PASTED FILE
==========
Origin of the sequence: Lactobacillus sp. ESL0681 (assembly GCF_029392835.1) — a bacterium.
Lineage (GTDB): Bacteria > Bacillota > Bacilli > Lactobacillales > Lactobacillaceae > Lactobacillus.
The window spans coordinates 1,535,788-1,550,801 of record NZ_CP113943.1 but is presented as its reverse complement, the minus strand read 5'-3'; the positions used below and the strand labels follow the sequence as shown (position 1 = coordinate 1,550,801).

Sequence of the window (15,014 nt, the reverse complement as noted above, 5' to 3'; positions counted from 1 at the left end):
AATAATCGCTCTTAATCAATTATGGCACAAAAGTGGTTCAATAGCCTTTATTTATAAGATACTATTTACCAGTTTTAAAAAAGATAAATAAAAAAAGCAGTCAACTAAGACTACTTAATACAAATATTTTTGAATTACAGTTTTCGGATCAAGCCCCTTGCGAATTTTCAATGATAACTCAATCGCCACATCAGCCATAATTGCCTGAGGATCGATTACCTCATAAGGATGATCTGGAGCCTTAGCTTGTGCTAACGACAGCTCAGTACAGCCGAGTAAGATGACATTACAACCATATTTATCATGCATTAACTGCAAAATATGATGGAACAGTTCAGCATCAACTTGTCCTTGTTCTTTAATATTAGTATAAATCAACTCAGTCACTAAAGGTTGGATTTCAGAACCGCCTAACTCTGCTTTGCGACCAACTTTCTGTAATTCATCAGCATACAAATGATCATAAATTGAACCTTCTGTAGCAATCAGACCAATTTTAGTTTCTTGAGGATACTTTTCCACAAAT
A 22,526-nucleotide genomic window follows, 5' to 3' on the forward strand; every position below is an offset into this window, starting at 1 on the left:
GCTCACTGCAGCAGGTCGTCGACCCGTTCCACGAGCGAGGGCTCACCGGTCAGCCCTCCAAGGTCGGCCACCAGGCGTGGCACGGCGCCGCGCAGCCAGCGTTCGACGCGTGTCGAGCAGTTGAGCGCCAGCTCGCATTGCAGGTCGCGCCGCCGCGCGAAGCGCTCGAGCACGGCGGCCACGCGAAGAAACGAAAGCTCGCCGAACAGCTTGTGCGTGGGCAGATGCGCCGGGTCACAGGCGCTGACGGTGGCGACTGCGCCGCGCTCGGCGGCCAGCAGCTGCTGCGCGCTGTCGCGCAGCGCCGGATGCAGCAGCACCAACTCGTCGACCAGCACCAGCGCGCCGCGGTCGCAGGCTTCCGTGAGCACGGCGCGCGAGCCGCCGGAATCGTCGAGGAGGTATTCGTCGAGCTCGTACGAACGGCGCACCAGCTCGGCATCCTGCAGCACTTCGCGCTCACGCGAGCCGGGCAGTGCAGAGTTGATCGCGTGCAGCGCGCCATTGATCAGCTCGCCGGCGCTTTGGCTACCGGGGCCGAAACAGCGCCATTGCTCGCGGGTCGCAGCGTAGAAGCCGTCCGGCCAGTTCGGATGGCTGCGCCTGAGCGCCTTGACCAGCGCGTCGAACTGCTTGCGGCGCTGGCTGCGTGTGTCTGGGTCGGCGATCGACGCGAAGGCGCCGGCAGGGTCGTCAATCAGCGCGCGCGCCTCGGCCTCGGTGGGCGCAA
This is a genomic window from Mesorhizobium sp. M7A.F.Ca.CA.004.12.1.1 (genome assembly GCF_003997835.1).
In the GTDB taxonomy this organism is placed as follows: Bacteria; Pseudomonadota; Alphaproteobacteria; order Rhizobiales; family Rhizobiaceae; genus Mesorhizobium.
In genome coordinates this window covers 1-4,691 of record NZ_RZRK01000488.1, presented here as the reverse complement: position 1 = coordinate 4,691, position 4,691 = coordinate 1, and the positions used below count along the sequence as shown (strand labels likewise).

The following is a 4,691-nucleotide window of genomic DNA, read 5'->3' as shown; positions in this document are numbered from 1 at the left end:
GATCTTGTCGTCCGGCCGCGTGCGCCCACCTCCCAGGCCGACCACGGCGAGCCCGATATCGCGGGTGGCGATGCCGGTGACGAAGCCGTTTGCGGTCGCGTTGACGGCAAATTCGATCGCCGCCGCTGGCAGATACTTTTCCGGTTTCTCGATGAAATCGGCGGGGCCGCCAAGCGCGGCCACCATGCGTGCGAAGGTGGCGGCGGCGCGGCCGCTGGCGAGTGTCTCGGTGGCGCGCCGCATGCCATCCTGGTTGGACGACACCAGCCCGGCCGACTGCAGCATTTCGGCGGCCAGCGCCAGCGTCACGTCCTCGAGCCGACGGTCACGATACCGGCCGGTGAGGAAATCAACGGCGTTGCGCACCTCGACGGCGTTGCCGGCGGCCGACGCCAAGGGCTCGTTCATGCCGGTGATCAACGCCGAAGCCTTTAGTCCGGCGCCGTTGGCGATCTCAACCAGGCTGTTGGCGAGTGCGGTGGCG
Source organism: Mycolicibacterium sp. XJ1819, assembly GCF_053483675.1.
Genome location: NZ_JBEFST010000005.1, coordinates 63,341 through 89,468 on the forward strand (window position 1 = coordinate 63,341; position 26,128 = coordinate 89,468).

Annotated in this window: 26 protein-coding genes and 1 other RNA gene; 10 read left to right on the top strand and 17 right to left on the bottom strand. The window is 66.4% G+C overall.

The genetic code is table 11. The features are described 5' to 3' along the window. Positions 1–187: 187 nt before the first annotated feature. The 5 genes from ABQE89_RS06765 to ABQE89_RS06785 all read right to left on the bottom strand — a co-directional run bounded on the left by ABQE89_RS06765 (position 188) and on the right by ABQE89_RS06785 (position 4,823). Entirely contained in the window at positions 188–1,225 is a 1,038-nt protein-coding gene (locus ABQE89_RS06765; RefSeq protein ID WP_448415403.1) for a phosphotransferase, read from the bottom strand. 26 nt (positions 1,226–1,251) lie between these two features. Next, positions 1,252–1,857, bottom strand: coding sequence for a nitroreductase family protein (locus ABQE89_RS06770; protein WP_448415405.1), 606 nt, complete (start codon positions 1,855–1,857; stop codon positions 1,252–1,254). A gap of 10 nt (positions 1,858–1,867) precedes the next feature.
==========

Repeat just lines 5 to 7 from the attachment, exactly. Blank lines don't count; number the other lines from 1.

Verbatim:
AATAATCGCTCTTAATCAATTATGGCACAAAAGTGGTTCAATAGCCTTTATTTATAAGATACTATTTACCAGTTTTAAAAAAGATAAATAAAAAAAGCAGTCAACTAAGACTACTTAATACAAATATTTTTGAATTACAGTTTTCGGATCAAGCCCCTTGCGAATTTTCAATGATAACTCAATCGCCACATCAGCCATAATTGCCTGAGGATCGATTACCTCATAAGGATGATCTGGAGCCTTAGCTTGTGCTAACGACAGCTCAGTACAGCCGAGTAAGATGACATTACAACCATATTTATCATGCATTAACTGCAAAATATGATGGAACAGTTCAGCATCAACTTGTCCTTGTTCTTTAATATTAGTATAAATCAACTCAGTCACTAAAGGTTGGATTTCAGAACCGCCTAACTCTGCTTTGCGACCAACTTTCTGTAATTCATCAGCATACAAATGATCATAAATTGAACCTTCTGTAGCAATCAGACCAATTTTAGTTTCTTGAGGATACTTTTCCACAAAT
A 22,526-nucleotide genomic window follows, 5' to 3' on the forward strand; every position below is an offset into this window, starting at 1 on the left:
GCTCACTGCAGCAGGTCGTCGACCCGTTCCACGAGCGAGGGCTCACCGGTCAGCCCTCCAAGGTCGGCCACCAGGCGTGGCACGGCGCCGCGCAGCCAGCGTTCGACGCGTGTCGAGCAGTTGAGCGCCAGCTCGCATTGCAGGTCGCGCCGCCGCGCGAAGCGCTCGAGCACGGCGGCCACGCGAAGAAACGAAAGCTCGCCGAACAGCTTGTGCGTGGGCAGATGCGCCGGGTCACAGGCGCTGACGGTGGCGACTGCGCCGCGCTCGGCGGCCAGCAGCTGCTGCGCGCTGTCGCGCAGCGCCGGATGCAGCAGCACCAACTCGTCGACCAGCACCAGCGCGCCGCGGTCGCAGGCTTCCGTGAGCACGGCGCGCGAGCCGCCGGAATCGTCGAGGAGGTATTCGTCGAGCTCGTACGAACGGCGCACCAGCTCGGCATCCTGCAGCACTTCGCGCTCACGCGAGCCGGGCAGTGCAGAGTTGATCGCGTGCAGCGCGCCATTGATCAGCTCGCCGGCGCTTTGGCTACCGGGGCCGAAACAGCGCCATTGCTCGCGGGTCGCAGCGTAGAAGCCGTCCGGCCAGTTCGGATGGCTGCGCCTGAGCGCCTTGACCAGCGCGTCGAACTGCTTGCGGCGCTGGCTGCGTGTGTCTGGGTCGGCGATCGACGCGAAGGCGCCGGCAGGGTCGTCAATCAGCGCGCGCGCCTCGGCCTCGGTGGGCGCAA